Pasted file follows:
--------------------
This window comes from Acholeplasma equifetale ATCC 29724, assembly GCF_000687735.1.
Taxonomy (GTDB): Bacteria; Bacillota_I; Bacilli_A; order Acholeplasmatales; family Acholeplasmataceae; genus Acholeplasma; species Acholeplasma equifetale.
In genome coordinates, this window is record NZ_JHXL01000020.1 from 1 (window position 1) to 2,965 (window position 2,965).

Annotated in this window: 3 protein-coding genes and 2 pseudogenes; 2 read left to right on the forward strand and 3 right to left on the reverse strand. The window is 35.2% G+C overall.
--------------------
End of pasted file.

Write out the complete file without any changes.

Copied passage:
This window comes from Acholeplasma equifetale ATCC 29724, assembly GCF_000687735.1.
Taxonomy (GTDB): Bacteria; Bacillota_I; Bacilli_A; order Acholeplasmatales; family Acholeplasmataceae; genus Acholeplasma; species Acholeplasma equifetale.
In genome coordinates, this window is record NZ_JHXL01000020.1 from 1 (window position 1) to 2,965 (window position 2,965).

Annotated in this window: 3 protein-coding genes and 2 pseudogenes; 2 read left to right on the forward strand and 3 right to left on the reverse strand. The window is 35.2% G+C overall.